By Merv Budd
In my last article I explained the four assumptions upon which evangelism has often been characterized:
- Evangelism is Proclamation
- Evangelism is Propositional
- Evangelism is Punctiliar
- Evangelism is Personal
In part 1 we looked at evangelism as proclamation, and today I’d like to propose that we look at the assumption that evangelism is propositional. Further, I’d like to propose that we consider it as if we were aliens from outer space, while drinking cappuccino at a Starbucks.
I hope some of you are saying, “He’s nuts!” or “That doesn’t even make sense,” or some other discerning comment regarding the ridiculousness of my propositions. You have become, as many within our society have become, skeptical of the starting proposition.
Once more the struggle with making a proposition is that starts from a position of power. The one who states the proposition controls the content of the dialogue. It assumes the “right to propose” which may or—as is too often the case—may not have been granted. This is not to say that anyone is not free to make a propositions to another, but unless credibility has been established, unless there is relational trust, and mutual consensus of association, there is no compelling reason for the proposition to be considered or responded to.
Why Should I Listen?
“Why should I even listen to you?” is the question being asked of the church in Canada and until we have not merely given good reasons, but have earned credible social capital, our culture will not listen nor will our neighbours care. Too often our propositional evangelism comes across as trite or a one-size-fits-all type of concoction. The proposition we are making only confirms that we don’t understand the issues. And until they know we hear and understand their issues our proposition comes across as “nuts.”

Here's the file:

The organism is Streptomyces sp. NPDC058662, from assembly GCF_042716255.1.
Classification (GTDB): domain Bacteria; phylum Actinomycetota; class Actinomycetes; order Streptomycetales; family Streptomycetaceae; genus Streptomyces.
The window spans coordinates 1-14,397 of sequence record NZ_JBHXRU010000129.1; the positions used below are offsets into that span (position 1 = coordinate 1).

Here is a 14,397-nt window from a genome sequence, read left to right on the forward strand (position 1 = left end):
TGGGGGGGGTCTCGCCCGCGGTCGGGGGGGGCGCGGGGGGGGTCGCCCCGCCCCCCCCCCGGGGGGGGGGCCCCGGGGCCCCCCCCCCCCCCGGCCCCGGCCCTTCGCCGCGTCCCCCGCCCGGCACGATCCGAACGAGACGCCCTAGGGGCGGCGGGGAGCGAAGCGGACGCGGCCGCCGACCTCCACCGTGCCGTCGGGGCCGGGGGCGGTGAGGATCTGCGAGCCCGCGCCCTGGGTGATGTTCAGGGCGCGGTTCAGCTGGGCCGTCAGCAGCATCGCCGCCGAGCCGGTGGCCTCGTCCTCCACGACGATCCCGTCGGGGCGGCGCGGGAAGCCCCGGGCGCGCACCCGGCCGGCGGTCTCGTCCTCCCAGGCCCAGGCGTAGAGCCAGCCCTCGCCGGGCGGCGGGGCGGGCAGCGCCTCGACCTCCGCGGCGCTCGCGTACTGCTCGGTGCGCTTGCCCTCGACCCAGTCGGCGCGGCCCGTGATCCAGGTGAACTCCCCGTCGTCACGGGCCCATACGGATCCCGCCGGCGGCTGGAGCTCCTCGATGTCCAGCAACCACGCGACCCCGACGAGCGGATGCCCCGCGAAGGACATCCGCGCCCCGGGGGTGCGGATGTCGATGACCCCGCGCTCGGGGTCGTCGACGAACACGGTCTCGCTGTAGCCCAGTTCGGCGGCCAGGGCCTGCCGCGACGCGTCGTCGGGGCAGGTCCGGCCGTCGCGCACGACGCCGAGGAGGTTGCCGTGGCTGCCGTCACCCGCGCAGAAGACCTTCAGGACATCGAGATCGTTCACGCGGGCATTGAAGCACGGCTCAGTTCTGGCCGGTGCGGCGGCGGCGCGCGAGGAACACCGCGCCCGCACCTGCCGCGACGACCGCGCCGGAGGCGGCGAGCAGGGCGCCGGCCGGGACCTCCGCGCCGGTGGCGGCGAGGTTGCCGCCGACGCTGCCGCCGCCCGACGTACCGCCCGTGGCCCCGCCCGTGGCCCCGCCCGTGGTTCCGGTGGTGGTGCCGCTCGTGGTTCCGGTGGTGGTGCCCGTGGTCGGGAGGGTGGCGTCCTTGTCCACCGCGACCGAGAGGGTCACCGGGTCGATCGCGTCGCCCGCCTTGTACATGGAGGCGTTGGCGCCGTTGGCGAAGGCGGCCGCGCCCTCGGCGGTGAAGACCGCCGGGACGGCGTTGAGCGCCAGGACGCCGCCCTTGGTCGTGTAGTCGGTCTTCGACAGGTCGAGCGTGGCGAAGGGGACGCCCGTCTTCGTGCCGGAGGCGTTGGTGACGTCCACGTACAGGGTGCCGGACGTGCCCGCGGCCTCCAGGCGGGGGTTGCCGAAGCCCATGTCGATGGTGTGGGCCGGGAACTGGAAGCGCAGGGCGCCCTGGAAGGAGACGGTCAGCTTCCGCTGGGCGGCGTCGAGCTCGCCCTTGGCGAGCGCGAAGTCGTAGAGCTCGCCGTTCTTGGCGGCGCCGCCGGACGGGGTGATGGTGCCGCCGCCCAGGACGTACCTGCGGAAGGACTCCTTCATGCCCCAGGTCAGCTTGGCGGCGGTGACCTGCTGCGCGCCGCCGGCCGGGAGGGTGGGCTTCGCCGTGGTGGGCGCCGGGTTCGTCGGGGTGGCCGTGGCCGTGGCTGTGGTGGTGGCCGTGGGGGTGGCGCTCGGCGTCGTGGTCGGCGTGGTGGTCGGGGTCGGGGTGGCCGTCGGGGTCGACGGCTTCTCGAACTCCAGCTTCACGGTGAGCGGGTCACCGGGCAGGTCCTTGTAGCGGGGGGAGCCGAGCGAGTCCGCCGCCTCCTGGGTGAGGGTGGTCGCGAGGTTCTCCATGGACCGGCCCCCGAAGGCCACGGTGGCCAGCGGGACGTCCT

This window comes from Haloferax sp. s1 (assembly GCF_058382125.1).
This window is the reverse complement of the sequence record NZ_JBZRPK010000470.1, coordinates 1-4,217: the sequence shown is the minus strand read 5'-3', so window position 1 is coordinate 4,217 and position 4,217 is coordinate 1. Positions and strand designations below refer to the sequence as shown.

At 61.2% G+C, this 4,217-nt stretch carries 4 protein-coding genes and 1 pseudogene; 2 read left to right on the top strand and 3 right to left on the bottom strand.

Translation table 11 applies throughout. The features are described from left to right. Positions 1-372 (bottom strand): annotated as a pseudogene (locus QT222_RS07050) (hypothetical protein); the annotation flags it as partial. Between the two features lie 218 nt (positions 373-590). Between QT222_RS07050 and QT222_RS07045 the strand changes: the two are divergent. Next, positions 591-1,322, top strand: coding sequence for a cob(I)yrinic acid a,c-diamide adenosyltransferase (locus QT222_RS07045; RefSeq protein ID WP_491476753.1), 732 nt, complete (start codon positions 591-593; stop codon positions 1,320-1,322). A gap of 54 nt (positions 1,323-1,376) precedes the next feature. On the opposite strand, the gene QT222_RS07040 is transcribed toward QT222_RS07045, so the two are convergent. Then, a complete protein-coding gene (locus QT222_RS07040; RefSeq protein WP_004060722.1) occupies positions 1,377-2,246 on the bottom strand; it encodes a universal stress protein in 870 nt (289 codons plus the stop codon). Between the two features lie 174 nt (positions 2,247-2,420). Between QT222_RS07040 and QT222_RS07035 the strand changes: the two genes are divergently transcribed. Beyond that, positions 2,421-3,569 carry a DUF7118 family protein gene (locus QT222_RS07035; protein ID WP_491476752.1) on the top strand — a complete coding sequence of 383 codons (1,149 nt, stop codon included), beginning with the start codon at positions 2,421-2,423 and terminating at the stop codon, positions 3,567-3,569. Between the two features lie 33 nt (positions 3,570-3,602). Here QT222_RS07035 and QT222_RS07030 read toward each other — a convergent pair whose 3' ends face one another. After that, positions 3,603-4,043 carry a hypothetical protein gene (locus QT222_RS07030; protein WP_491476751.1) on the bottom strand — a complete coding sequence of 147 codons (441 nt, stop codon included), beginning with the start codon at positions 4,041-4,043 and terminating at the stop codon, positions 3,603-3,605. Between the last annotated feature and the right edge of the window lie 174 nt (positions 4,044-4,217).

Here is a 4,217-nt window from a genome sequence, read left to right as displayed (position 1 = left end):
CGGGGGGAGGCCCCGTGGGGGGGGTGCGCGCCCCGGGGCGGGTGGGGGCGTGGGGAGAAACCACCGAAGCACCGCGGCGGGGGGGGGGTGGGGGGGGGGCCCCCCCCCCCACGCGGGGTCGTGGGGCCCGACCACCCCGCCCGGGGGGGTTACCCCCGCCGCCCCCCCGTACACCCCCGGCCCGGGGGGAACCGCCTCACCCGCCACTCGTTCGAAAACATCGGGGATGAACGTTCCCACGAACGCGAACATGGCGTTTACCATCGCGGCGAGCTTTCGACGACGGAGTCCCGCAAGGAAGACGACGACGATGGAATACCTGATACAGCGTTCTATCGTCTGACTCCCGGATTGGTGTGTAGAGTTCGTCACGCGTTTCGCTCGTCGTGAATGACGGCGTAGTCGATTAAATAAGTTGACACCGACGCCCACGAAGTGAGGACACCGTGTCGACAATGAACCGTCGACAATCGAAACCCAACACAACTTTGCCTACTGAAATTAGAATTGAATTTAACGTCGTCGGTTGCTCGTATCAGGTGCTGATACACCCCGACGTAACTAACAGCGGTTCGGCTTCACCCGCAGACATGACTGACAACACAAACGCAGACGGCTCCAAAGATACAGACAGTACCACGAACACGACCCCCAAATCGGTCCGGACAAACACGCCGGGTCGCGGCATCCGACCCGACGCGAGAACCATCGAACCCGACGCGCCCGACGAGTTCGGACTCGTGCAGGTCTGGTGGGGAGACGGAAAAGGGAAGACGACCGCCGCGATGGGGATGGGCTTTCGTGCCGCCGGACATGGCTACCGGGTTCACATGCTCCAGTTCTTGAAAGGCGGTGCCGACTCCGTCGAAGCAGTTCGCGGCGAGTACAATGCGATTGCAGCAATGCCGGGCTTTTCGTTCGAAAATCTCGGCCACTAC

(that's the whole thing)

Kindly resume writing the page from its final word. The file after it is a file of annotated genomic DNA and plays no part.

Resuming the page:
Along with our dialogue (see part 1) we need to be asking questions that help us to understand what is being said. Probing questions that get to the heart of their (often assumed) presuppositions. Questions asked not in an accusing tone (e.g., “Why the heck do you think that?!”) but rather from deep humility that seeks to understand and to convey our true compassion and desire to empathize. We need to tread lightly as questions are powerful tools which can expose gaps, assumptions, and ignorance.
We may even find, that we learn things that we did not know. We may even have our own presuppositions revealed and have light shine on our own gaps, assumptions and ignorance. Perhaps we can “reason together,” a posture that God holds out to us even though He really does know all the answers (Isaiah 1:18).
I’m not saying we don’t need propositions; but simply that we can no longer lead with propositions, at least not if we want our propositions to be considered. In short, our evangelistic engagement starts not with talking but with listening interest.
At least that is what I propose. What do you think?